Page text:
The Impact of Strong for Life on the Physical Functioning and Health of Older Adults Receiving Home and Community-Based Services

By Margaret Danilovich, Daniel Corcos, Amy Eisenstein, David Marquez and Susan Hughes.

Published by The International Journal of Aging and Society

Format Price
Article: Print $US10.00
Published online: September 28, 2016 $US5.00

The purpose of this study was to test the effects of Strong for Life (SFL) on the physical performance and self-rated health of older adults receiving Home and Community-Based Services (HCBS). We used a randomized, two-group trial with pre-post measures to deliver the in-home exercise program. Clients aged 65–95 (n=42) and their Home Care Aide (HCA) (n=32) were randomly assigned to a usual care and SFL intervention or usual care control group. Clients were instructed in SFL by their HCA and completed SFL three times per week for twelve-weeks. Outcomes included grip and quadriceps strength, Timed Up and Go, gait speed, Self-Efficacy for Exercise, pain, and PROMIS-global health measured at baseline and immediately following the intervention. Clients completed opened-ended survey items on SFL program evaluation. Effect sizes were moderate for grip strength (d= .38), pain (d= .34), and PROMIS-global health (d= .27). Small effect sizes were found for all other measures. Median quadriceps and TUG scores differentially improved among intervention participants versus controls. No adverse health events and high program satisfaction were reported. Frailty prevalence in the control group increased between baseline and posttest while frailty prevalence in the intervention group decreased during the same time period. Strong for Life has the potential to improve the strength, mobility, health, and frailty of older adults receiving HCBS. This study provides initial evidence of the impact of SFL for older adults receiving HCBS, as well as the safety of the intervention evidenced by the lack of reported adverse events.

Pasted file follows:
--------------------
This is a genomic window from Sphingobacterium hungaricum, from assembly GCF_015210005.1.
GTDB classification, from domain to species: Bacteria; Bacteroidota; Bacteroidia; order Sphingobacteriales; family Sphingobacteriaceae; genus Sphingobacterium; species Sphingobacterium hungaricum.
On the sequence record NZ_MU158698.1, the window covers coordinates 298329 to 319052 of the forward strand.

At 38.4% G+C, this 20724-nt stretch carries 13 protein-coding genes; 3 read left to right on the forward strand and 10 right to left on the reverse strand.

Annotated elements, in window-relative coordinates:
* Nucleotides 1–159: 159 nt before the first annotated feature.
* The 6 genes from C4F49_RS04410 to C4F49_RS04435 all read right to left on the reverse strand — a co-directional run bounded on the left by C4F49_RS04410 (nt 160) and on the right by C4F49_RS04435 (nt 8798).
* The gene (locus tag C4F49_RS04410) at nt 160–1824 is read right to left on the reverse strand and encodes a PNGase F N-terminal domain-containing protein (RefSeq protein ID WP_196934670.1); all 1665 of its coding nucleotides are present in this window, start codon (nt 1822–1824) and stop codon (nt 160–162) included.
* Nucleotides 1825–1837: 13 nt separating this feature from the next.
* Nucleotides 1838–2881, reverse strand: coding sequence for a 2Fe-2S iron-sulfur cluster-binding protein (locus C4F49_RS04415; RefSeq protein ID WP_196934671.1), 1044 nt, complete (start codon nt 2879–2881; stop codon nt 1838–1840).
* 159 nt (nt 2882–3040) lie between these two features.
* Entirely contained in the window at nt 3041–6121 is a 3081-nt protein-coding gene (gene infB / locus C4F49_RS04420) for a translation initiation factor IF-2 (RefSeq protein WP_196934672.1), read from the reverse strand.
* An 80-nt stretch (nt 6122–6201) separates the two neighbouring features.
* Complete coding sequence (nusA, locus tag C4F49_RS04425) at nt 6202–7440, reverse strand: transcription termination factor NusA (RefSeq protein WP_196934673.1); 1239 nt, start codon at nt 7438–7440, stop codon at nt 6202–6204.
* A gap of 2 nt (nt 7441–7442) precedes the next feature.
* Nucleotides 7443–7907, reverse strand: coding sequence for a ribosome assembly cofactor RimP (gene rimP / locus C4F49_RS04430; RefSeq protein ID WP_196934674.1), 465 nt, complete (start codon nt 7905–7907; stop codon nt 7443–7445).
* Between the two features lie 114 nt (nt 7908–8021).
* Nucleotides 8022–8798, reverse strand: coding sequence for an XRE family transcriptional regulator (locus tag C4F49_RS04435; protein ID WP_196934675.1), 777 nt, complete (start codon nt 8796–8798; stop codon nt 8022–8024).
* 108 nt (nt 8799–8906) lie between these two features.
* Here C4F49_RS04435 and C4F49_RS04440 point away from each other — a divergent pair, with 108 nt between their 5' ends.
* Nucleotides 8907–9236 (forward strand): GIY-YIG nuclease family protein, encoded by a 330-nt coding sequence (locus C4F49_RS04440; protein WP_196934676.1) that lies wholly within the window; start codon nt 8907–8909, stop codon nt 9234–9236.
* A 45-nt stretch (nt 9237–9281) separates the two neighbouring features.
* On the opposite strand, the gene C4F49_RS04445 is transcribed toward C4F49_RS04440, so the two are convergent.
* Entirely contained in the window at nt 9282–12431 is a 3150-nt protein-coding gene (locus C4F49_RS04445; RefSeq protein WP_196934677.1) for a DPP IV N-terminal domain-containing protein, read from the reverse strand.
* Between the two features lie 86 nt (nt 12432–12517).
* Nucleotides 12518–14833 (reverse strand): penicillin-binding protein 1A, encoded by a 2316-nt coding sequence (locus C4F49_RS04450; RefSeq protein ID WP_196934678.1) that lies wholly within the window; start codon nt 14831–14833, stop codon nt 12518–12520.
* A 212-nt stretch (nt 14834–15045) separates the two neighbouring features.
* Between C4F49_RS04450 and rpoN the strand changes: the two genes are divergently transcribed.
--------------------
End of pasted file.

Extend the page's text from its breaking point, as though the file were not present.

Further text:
Keywords: Resistance Exercise, Older Adults, Home and Community-based Services

The International Journal of Aging and Society, Volume 7, Issue 2, pp.1-10. Article: Print (Spiral Bound). Published online: September 28, 2016 (Article: Electronic (PDF File; 865.892KB)).

Dr. Margaret Danilovich

Instructor, Department of Physical Therapy and Human Movement Sciences, Northwestern University, Chicago, Illinois, USA

Daniel Corcos

Professor, Feinberg School of Medicine, Department of Physical Therapy and Human Movement Sciences, Northwestern University, Chicago, IL, USA

Amy Eisenstein

Director of Research, CJE SeniorLife, Skokie, IL, USA

David Marquez

Associate Professor, Department of Kinesiology and Nutrition, University of Illinois at Chicago, Chicago, IL, USA

Susan Hughes

Professor, School of Public Health, University of Illinois at Chicago, Chicago, IL, USA